Franchise supply chains may have to pivot in wake of Suez Canal crisis

Franchise news - Franchise supply chains may have to pivot in wake of Suez Canal crisis

That giant container ship that was stuck in the Suez Canal, blocking the vital shortcut between Africa and Asia for six days, has caused a nightmare for supply chains to giant corporations, franchises of varying sizes, department stores, home centers, and even mom-and-pop shops. CNBC reported that each hour that the ship was stalled, it delayed $400 million in goods.  

It took about six days to free the ship, with the effort helped along by a high tide on Monday. Behind that one humongous ship, the Ever Given – which is longer than the Empire State Building – were dozens more ships, many of them almost as large and just as heavily laden with cargo. Think clothing, furniture, paper and plastics, toys, raw materials for manufacturing, natural gas, petroleum and even perishable foods… Well, you get the picture: just about anything and everything.

Franchisors depend on timely, predictable, and safe shipments of high-quality goods that they in turn supply to their franchisees. Often both the franchisor and franchisee need a quick turnaround on orders. But even if the product pipeline isn’t fast, it needs to be steady and reliable. 

The supply chain isn’t something glamorous to talk about, but according to an article on, “Implementing an effective supply chain is one of the most important things a franchisor can do to promote the success of the franchise system and its franchisees.” 

The franchisor may be counting on its supply chain for products placed on shelves and websites; packaging supplies; equipment (such as for gyms and kitchens); paper goods for restrooms; dietary supplements; computers; preserved foods such as canned goods, sauces and condiments; and on and on. 

In normal times, when no ship blocks the Suez Canal for nearly a week, the supply chain hums along unnoticed. But when it’s disrupted, trouble is brewing. That’s because a well-oiled supply chain not only keeps tarnish off the brand, it can polish the brand. But if mission-critical goods were on a ship heading through the Suez Canal in late March, delays will probably be unavoidable and contingency planning will be important.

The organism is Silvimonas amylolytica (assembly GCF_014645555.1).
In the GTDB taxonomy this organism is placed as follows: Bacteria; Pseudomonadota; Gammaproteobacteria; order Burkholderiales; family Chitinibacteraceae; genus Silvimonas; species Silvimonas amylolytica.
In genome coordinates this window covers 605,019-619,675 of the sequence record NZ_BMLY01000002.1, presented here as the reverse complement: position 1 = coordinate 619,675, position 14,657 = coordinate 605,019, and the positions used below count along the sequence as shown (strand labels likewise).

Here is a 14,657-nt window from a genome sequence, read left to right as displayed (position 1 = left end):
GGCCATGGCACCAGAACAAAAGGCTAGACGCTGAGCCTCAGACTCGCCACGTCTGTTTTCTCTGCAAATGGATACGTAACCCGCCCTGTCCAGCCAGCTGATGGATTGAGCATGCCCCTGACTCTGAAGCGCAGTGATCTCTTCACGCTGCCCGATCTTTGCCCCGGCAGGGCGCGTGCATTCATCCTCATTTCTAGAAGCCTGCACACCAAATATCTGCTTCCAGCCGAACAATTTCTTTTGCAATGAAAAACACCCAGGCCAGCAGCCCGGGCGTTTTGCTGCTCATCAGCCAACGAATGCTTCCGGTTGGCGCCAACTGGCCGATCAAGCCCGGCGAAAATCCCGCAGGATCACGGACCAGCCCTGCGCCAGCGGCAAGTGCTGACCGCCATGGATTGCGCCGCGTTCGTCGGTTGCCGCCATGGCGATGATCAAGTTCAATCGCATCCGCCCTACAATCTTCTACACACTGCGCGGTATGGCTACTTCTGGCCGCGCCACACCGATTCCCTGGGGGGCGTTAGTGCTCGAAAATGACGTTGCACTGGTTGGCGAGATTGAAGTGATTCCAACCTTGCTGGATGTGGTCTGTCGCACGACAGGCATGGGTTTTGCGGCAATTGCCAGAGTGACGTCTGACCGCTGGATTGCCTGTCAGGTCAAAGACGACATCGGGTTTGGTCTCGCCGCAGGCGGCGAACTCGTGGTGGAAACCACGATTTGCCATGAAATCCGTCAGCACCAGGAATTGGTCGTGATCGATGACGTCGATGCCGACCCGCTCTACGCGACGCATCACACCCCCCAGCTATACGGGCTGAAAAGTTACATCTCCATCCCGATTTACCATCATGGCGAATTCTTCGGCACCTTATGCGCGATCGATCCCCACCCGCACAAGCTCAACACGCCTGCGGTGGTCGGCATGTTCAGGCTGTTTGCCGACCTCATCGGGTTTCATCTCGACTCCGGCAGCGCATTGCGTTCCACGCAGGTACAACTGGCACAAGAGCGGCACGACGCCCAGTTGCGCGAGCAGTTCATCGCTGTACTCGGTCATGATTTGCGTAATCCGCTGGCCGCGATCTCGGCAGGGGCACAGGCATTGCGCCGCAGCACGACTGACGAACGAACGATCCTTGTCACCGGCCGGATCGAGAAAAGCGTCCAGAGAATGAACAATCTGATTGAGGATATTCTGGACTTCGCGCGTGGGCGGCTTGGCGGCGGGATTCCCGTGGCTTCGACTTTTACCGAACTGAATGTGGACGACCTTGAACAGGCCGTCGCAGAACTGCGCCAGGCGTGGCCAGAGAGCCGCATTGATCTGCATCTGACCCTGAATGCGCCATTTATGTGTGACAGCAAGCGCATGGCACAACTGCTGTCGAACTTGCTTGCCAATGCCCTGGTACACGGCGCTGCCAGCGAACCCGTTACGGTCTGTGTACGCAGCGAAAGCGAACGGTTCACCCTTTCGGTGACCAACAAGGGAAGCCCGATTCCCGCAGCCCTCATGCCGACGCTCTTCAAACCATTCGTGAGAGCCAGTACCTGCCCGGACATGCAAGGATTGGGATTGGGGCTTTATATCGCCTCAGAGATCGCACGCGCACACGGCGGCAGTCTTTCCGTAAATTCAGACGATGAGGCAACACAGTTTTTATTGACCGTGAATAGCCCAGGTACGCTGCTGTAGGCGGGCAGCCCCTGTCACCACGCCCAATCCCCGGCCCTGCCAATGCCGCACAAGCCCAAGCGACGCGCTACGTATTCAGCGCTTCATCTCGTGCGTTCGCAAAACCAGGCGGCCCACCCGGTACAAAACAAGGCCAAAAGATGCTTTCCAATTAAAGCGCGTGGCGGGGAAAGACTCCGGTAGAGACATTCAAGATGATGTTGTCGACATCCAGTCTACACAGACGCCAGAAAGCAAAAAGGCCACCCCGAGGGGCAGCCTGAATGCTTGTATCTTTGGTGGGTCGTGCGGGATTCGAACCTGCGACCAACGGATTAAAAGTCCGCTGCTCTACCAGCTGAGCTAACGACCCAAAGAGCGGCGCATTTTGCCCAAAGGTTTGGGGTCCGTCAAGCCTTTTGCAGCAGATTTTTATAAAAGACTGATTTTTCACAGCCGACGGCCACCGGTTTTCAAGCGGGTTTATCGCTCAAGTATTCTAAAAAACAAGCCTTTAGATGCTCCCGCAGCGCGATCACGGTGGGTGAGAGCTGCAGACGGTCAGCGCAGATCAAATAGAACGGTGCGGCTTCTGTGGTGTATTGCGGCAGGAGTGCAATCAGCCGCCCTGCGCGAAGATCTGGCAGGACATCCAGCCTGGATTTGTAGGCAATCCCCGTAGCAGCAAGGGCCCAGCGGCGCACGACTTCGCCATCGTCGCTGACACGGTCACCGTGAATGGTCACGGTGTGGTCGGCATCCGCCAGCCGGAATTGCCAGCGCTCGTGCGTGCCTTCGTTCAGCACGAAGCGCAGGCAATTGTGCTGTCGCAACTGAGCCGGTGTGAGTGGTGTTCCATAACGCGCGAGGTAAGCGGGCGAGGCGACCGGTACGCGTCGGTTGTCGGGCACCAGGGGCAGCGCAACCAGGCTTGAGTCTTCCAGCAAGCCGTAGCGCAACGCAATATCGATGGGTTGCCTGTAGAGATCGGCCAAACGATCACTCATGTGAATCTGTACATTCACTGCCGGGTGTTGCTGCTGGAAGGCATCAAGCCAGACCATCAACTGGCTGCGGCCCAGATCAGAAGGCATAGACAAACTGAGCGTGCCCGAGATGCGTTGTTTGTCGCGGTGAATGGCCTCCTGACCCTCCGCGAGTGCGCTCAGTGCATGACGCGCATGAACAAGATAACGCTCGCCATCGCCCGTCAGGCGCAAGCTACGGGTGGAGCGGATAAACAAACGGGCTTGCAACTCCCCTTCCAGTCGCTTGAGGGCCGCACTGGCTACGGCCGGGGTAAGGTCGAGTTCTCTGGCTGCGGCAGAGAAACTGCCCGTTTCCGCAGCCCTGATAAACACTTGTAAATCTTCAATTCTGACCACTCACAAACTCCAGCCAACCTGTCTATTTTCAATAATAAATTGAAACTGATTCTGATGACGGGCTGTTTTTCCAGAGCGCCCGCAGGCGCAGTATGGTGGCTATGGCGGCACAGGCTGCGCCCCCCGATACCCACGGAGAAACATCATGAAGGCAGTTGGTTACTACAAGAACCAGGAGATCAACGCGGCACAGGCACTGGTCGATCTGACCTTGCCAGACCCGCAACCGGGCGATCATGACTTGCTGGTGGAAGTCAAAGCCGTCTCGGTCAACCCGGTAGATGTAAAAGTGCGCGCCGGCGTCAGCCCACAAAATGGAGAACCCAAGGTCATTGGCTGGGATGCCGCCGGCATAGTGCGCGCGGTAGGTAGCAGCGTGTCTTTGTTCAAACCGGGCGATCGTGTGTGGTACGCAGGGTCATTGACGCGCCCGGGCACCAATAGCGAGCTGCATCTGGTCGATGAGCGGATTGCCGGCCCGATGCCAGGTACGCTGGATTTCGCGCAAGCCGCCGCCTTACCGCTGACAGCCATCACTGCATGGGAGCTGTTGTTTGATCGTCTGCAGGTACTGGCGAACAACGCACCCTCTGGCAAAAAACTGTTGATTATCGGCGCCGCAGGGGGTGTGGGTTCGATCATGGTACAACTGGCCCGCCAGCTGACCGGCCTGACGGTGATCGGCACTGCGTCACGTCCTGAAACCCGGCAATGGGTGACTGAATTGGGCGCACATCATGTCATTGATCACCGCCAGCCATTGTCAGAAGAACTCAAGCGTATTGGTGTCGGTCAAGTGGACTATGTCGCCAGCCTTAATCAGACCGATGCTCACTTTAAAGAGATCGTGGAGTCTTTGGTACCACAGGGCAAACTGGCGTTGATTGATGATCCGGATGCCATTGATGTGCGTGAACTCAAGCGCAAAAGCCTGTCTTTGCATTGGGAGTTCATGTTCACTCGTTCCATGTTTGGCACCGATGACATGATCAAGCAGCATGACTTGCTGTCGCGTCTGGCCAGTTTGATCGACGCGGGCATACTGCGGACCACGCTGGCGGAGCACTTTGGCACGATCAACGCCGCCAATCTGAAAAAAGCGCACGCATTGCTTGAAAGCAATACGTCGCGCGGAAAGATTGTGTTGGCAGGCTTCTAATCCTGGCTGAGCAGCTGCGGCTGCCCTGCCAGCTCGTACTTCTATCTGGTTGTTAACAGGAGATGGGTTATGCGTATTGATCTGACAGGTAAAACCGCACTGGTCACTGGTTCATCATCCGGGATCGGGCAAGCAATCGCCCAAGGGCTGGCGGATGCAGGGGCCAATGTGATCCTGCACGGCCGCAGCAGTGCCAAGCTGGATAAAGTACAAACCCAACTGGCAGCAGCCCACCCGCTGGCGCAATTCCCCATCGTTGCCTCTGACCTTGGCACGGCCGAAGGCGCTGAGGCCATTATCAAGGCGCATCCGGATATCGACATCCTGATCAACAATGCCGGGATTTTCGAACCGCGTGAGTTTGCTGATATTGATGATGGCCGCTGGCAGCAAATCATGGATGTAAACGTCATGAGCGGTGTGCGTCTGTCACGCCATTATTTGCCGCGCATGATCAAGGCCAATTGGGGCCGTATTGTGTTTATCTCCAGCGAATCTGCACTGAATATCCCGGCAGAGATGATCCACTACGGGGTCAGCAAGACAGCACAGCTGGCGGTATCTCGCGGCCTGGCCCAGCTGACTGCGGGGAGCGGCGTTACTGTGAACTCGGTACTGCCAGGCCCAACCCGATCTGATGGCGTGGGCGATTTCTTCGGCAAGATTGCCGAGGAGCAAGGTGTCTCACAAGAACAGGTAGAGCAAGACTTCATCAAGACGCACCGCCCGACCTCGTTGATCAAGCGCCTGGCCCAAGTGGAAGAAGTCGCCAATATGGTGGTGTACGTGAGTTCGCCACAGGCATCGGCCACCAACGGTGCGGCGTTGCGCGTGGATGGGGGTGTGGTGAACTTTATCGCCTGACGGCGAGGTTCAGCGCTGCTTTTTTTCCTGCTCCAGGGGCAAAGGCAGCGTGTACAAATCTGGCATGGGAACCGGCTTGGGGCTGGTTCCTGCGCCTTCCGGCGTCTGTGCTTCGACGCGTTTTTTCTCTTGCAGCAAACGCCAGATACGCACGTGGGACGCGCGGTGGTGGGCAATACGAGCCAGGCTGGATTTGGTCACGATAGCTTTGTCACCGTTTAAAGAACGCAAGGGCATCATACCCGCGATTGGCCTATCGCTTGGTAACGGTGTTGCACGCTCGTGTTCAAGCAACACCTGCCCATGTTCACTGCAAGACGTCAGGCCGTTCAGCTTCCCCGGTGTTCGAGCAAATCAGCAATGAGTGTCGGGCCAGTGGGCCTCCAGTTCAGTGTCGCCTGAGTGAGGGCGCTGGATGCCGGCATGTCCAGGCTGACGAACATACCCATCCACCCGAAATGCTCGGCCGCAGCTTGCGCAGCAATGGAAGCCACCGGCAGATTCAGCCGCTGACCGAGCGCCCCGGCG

If franchisees get in a bind because of one or more shortages, franchisors will need to step in with ways to keep the business owners and their customers happy, perhaps by moving some products around (a surplus at one franchise location gets shifted to a site that’s running low) or coming up with stopgap substitutions. A certain product or service might even need to go on hiatus for a while. 

Such plans are crucial to avoid tarnishing a franchisee’s reputation and/or the brand and losing customers permanently. 

Even though the Suez Canal crisis was a no-fault situation for franchisees and franchisees alike, the business must be prepared to make things right with a disappointed customer. And franchisors must make things right with a suffering franchisee.

Communication among all those affected by shipping delays will be vital as waylaid shipping traffic will return to normal slowly. The World Shipping Council told CNBC that each day the Ever Given was stuck will mean a day to clear the backup of ships behind it. So it’s not going to be like flipping a switch; instead it will be more like recovering from a severe case of the flu. 

This means that shipping schedules could begin to normalize starting the first weekend in April.

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Mary Vinnedge is an award-winning journalist who has served as editor in chief, managing editor and senior editor at national and regional publications, including SUCCESS and Design NJ magazines. She also held reporting and editing roles at The Dallas Morning News and Charlotte Observer newspapers.

Before Mary began covering franchise news and trends as a staff writer for FranchiseWire and Franchise Consultant Magazine, she developed articles on topics ranging from lifestyle, education, health and science to home projects, horticulture, gardening, interior design and architecture. These articles included her reporting on academic news at her alma mater, Texas A&M University, when Mary worked in the marketing department of the Texas A&M Foundation. She continues to be a news junkie and subscribes to several publications.

Today Mary and her husband are empty nesters living on Galveston Island near Houston. The couple’s blended family – scattered around the United States – includes five children, four grandchildren and two very spoiled, very barky miniature schnauzer rescues.
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